Fifteen years ago if someone had said the word “hashtag,” they would be met with blank stares and asked if they were referring to fried breakfast potatoes. Today, hashtags are deeply ingrained into our popular culture. “They have helped shape elections, launch social movements, and transcended their meaning as a mere keystroke to become a defining symbol of the digital age.” From the #MeToo movement to #ThrowbackThursday to #FakeNews, hashtags can be found across all major social media channels and are often used in casual conversation as depicted in this Jimmy Fallon-Justin Timberlake short. How did this symbol come to be? How has it evolved? #LetsExploreThatShallWe
Unbeknownst to most, the hashtag (artist formerly known as Pound) got it’s humble beginnings back in 1988 on a platform known as Internet Relay Chat or IRC where internet enthusiast and Twitter OG Chris Messina frequented. On these chatrooms, hashtags were used much like they are today, for grouping messages, images, content, and video into categories called channels. He saw a need for similar organization on the infantile but rapidly growing platform, Twitter. On August 23, 2007, he tweeted out a simple suggestion, that changed the internet as we know it.
how do you feel about using # (pound) for groups. As in #barcamp [msg]?
— Chris Messina (@chrismessina) August 23, 2007
He proposed the idea to Twitter executives and peers in the tech community but was shot down as they felt creating channels would be “nerdy” and not widely embraced. Two days later, his buddy and fellow techie, Stowe Boyd, echoed Chris’ thoughts and suggested that they call the symbol a “hashtag” as it sounded cooler than “pound” or “channel.” Messina began using hashtags in his tweets, eventually convincing friends to do so as well. On October 20, 2007, wildfires broke out in San Diego, another friend of Messina, Nate Ritter (@nateritter), started monitoring news media sources and live tweeting his findings. Messina suggested he appendage his tweets with #sandiegofire.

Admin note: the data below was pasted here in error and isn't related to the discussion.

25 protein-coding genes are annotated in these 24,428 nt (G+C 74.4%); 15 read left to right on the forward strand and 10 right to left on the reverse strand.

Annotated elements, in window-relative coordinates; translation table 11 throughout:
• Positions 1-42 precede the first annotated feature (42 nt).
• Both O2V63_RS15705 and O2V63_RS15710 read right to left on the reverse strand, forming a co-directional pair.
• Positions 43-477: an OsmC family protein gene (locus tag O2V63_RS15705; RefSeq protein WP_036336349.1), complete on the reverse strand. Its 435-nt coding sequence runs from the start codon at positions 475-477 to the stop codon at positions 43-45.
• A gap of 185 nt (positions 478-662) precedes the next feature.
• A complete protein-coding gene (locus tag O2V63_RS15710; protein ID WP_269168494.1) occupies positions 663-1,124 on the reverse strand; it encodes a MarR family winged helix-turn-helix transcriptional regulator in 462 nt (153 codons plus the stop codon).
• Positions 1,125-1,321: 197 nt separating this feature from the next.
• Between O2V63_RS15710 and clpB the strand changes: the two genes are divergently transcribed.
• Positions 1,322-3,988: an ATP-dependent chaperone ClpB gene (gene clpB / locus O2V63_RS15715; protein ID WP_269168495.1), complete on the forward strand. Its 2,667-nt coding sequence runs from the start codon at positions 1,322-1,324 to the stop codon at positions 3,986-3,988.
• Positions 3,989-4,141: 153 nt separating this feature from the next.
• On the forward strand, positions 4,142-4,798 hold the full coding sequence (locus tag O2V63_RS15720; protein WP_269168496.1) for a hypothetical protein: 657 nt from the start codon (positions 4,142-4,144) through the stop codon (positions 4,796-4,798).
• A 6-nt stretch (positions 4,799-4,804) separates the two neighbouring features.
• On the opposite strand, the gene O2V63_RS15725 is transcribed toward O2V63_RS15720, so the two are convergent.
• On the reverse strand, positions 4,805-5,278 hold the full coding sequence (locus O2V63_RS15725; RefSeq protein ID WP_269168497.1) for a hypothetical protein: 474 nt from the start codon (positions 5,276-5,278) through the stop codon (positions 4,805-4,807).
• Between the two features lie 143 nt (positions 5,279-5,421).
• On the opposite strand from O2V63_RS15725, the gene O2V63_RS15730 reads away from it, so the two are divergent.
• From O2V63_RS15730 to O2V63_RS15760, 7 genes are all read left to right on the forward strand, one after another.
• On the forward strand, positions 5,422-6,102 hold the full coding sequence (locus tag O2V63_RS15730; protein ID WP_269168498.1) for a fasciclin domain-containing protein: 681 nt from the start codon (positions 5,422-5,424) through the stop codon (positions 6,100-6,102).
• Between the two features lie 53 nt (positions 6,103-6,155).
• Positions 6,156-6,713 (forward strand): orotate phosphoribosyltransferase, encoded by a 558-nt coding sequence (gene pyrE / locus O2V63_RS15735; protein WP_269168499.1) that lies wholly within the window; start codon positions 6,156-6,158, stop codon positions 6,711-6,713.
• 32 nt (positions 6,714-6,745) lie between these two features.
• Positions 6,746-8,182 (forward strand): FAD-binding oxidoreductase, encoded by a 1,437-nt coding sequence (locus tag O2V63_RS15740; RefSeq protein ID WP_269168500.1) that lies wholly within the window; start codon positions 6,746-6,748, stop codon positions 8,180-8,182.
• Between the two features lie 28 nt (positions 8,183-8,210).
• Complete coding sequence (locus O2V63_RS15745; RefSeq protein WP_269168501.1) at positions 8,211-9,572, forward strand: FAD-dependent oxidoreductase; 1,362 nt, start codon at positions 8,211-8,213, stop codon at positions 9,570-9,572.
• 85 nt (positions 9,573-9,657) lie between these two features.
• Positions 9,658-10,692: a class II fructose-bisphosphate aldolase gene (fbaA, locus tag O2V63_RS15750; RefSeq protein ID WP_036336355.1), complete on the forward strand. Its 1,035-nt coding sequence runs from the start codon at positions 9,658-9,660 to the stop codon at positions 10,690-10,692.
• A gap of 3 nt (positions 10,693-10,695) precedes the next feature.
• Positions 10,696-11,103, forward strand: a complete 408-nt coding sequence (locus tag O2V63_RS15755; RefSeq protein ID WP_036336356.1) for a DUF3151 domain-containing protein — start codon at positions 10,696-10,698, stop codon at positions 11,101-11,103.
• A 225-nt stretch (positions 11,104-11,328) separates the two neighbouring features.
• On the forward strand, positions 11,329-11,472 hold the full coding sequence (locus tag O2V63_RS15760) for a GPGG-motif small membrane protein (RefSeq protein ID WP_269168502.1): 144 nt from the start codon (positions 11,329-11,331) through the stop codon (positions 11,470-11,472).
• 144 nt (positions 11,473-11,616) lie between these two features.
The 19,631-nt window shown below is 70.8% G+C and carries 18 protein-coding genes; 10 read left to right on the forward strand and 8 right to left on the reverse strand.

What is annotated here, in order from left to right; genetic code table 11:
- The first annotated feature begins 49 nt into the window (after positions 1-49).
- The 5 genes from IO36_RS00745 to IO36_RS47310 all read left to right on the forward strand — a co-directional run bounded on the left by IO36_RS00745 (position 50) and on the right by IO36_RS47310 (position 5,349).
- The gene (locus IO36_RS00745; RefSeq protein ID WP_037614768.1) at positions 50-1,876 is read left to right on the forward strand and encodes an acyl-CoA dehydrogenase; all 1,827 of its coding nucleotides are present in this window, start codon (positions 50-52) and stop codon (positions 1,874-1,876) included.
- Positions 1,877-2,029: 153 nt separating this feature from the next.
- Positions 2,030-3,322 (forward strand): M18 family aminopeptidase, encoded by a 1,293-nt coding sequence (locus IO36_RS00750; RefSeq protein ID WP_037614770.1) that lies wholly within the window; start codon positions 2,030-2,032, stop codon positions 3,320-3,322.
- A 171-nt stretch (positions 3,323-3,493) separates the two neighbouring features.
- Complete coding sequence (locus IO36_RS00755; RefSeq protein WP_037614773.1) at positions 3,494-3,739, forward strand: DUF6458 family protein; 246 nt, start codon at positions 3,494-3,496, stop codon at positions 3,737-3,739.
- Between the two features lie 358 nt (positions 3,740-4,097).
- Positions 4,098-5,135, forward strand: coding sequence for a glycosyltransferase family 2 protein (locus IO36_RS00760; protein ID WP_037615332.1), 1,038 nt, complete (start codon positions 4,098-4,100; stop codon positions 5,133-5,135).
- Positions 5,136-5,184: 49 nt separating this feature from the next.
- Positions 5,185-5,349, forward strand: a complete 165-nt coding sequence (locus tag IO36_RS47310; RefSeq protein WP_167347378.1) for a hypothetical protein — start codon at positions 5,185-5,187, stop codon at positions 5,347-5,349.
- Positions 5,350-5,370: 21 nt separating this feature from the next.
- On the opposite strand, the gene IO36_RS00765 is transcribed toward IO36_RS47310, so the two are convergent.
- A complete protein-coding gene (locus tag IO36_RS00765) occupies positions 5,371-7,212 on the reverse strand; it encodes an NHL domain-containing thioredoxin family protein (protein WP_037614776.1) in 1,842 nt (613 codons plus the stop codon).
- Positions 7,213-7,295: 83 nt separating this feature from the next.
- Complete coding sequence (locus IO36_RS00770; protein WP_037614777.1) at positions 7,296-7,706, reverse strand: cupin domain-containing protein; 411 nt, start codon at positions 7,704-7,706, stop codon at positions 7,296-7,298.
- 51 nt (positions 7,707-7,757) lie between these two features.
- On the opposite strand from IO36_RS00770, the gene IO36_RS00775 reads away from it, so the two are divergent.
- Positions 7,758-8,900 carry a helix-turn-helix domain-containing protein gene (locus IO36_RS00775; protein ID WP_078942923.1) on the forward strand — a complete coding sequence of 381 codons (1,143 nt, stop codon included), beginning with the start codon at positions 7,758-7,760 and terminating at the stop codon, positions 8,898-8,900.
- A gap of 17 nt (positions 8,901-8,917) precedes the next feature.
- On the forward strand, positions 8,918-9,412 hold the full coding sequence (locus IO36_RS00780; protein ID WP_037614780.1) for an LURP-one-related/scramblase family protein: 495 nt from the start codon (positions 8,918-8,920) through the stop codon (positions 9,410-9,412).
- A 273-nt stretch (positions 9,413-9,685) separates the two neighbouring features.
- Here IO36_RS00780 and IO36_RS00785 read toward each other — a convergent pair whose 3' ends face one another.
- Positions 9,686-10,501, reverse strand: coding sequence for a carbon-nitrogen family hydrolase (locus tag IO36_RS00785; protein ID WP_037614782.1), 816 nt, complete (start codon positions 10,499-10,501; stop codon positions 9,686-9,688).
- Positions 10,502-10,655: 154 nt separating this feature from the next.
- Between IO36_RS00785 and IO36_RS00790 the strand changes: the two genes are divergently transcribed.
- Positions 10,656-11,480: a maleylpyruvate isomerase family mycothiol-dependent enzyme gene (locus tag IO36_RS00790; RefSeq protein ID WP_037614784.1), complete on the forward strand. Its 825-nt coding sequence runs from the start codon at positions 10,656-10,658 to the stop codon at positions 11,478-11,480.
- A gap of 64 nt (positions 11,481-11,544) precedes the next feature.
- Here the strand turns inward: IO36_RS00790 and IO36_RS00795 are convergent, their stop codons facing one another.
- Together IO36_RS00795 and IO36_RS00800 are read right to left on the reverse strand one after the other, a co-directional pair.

#sandiegofire south shores, ski beach open to motor homes. fiesta island is open to first 500 livestock that come in.
— ɴᴀᴛᴇ ʀɪᴛᴛᴇʀ (@nateritter) October 22, 2007
After 50+ tweets from Nate regarding the fire, other Twitter users caught on and decided to join the conversation, using the hashtag to tweet out their own thoughts on the event.
I’m incompetent with a camera trying to photo my latest info product. I’m incompetent with a camera!#sandiegofire All classes at SDSU
— biz_line (@biz_line) October 23, 2007
#sandiegofire if anyone in the twitterverse has specific info on fallbrook rice canyon fire msg me plz thanks
— Duncan Rawlinson (@thelastminute) October 23, 2007
“The fact that other people actually emulated him in real time during those fires gave me a sense that this could actually work,” Messina said. “It turned out that lots of people wanted to have their voices heard and participate in a global conversation.” As the idea caught on, Twitter decided to adopt the practice, grouping relevant content and allowing users to search for hashtags in 2009 and then introducing “Trending Topics” (a sidebar on the site that features the most popular tags at a given time) the following year.
From there, hashtags were widely embraced by other internet social hubs with #yolo taking off on the new application, Instagram, in 2010 and Facebook introducing hashtags to its entities in 2013. Present day, there are billions of hashtags in existence with thousands more created daily. So that, my friends, is how a simple suggestion from one person became a social phenomenon. #CrazyRight #TheMoreYouKnow